When I was a kid, my mother used to make me chicken soup whenever I fell under the weather. Even though I still miss my mum’s chicken soup on those cold nights (and there are plenty of cold nights in Bogota), nowadays I just make myself a nice cup of agua de panela (panela water).
Panela is a sweetener that is made from sugar-cane juice. The cane juice is first extracted from the plant, then boiled and evaporated into a thick brown liquid. When the liquid is cooled, they turn into bricks of gold like this and boom, you have panela.
While panela is most commonly sold in brick form, you can now also get it granulated like sugar or in mini-cubes for smaller serving sizes.
How is it consumed?
The most common use of panela is to make agua de panela; a hot beverage made of panela, water and lime. It’s delicious hot or cold but seeing as I’m in Bogota, I like to drink it boiling hot on a cold night (or morning) as it’s a great source of calories when you need to warm yourself up. In Colombia it’s extremely common to drink hot agua de panela as a remedy when you get ill, particularly with a cold and flu (My tip: Add a thumb of ginger while heating your agua de panela). Agua de panela can also be refreshing ice cold with a lot of lime on a hot summers day and is drunk pretty much everyday in hotter regions like Antioquia and the coastal regions. A traditional way to drink agua de panela is adding cheese to the hot agua de panela with almojábana (Colombian cheese bread) on the side.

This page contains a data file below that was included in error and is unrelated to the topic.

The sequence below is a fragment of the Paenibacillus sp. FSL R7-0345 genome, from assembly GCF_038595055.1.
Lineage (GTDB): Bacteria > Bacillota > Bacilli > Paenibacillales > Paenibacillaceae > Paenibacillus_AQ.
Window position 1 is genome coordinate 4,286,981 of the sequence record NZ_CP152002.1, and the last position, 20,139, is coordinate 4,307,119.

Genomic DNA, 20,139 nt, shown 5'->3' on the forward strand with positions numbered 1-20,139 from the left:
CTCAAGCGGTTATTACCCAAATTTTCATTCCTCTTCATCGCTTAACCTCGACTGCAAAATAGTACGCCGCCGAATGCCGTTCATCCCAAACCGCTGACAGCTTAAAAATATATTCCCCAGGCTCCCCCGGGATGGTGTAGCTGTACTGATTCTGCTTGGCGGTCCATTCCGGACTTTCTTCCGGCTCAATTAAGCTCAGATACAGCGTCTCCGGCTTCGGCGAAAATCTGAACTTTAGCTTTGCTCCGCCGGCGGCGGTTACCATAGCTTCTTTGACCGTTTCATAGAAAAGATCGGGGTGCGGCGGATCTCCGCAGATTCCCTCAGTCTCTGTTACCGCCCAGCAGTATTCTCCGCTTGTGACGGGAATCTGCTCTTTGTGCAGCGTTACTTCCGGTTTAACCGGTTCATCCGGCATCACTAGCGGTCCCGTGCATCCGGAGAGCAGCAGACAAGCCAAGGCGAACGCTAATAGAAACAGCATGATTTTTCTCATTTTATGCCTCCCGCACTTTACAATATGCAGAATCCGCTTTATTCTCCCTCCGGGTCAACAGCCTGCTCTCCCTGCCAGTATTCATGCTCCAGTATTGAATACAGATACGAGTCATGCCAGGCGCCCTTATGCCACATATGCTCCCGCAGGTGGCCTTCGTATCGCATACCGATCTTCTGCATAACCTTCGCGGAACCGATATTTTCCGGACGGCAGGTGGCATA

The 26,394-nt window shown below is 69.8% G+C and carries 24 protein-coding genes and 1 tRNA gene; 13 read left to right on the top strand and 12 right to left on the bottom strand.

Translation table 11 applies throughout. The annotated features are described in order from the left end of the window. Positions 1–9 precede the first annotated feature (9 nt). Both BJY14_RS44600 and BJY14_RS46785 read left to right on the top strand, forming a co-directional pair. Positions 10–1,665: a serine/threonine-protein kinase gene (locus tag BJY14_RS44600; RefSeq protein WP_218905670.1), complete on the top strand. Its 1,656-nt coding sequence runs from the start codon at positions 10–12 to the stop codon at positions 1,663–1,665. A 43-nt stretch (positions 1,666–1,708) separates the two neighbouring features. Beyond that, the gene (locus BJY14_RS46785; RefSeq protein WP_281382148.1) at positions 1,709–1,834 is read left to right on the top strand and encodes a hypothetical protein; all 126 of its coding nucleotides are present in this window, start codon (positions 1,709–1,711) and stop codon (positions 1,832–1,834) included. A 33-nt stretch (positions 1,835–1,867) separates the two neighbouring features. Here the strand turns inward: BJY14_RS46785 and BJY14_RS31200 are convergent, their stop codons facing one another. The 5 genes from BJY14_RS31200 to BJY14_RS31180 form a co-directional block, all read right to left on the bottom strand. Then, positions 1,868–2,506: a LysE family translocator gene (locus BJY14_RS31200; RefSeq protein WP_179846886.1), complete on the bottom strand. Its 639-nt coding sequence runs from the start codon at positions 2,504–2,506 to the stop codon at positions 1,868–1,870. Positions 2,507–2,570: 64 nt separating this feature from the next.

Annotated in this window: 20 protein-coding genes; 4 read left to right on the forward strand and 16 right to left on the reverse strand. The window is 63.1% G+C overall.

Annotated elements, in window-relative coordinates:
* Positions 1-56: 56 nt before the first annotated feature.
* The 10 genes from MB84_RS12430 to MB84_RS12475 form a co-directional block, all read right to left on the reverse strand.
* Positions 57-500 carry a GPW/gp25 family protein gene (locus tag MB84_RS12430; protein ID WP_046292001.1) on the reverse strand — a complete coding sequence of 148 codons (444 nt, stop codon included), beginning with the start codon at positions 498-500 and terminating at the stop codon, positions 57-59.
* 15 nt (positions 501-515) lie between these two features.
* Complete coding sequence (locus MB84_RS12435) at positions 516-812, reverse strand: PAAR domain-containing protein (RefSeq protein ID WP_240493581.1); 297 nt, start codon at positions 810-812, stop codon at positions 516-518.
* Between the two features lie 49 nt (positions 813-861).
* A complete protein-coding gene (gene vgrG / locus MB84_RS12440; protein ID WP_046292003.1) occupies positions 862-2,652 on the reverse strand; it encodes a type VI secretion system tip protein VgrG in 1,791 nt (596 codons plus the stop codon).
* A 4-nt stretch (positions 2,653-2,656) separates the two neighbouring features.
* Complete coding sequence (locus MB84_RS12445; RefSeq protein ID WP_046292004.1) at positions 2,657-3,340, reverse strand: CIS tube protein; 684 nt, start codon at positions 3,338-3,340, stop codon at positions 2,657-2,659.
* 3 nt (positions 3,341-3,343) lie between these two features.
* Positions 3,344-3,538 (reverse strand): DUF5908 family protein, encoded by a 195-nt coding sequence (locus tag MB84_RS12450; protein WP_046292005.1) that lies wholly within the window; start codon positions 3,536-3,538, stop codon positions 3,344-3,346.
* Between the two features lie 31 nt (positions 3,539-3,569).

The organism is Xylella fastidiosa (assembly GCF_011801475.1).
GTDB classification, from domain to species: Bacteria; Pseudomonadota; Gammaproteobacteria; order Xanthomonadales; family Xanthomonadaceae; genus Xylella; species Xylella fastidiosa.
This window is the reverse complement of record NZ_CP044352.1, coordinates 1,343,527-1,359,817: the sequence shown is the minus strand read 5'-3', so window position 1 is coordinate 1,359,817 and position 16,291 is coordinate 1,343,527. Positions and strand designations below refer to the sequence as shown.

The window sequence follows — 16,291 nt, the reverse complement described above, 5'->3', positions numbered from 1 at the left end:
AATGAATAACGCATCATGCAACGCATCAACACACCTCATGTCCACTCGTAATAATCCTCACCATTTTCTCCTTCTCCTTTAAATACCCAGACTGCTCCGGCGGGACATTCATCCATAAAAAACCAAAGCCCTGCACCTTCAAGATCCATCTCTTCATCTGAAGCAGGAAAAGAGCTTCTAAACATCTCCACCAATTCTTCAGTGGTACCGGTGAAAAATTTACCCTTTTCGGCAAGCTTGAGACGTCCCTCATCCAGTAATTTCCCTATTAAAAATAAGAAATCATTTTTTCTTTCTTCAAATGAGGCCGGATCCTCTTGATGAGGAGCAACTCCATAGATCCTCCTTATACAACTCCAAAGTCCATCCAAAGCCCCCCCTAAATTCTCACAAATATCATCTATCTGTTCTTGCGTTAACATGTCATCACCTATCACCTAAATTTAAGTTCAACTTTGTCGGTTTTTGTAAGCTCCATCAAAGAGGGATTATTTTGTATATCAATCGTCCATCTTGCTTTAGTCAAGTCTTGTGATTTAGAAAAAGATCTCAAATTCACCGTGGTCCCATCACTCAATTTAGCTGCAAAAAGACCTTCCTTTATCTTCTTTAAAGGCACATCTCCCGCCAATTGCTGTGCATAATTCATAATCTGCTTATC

Panela is also used to sweeten coffee. In fact, if you go to a traditional coffee shop you can get a “tinto campesino” which is agua de panela with filtered coffee.
To be honest, the first time I had agua de panela I didn’t like it. I thought it was way too sweet but over time I’ve come to love it. So much so that sometimes I even cut off a small piece and eat it straight like candy. Mmmmm rico.
What about all that sugar?
Whether panela is good for you or not seems to be a never ending debate. Most locals will tell you that it’s full of vitamins and minerals but the reality is, it is basically just sugar and overconsumption of sugar is probably not good for you in the long run. It’s one of those things that Colombians have grown up with because generations upon generations of mamas and abuelitas before have made it for their children so it makes a regular appearance in the average Colombian household. It’s also a very cheap source of calories so for many Colombians, its an affordable and effective source of energy to get them through the day. I once lived with a poor university student who would have a mug of agua de panela with bread for dinner at least two or three times a week. In fact, it wouldn’t be abnormal to have a cup of agua de panela with your breakfast, lunch and dinner.
I’m writing this post on a rather rainy and cold morning here in Bogota so I’m going to get load up on some calories with a nice cup of tinto campesino.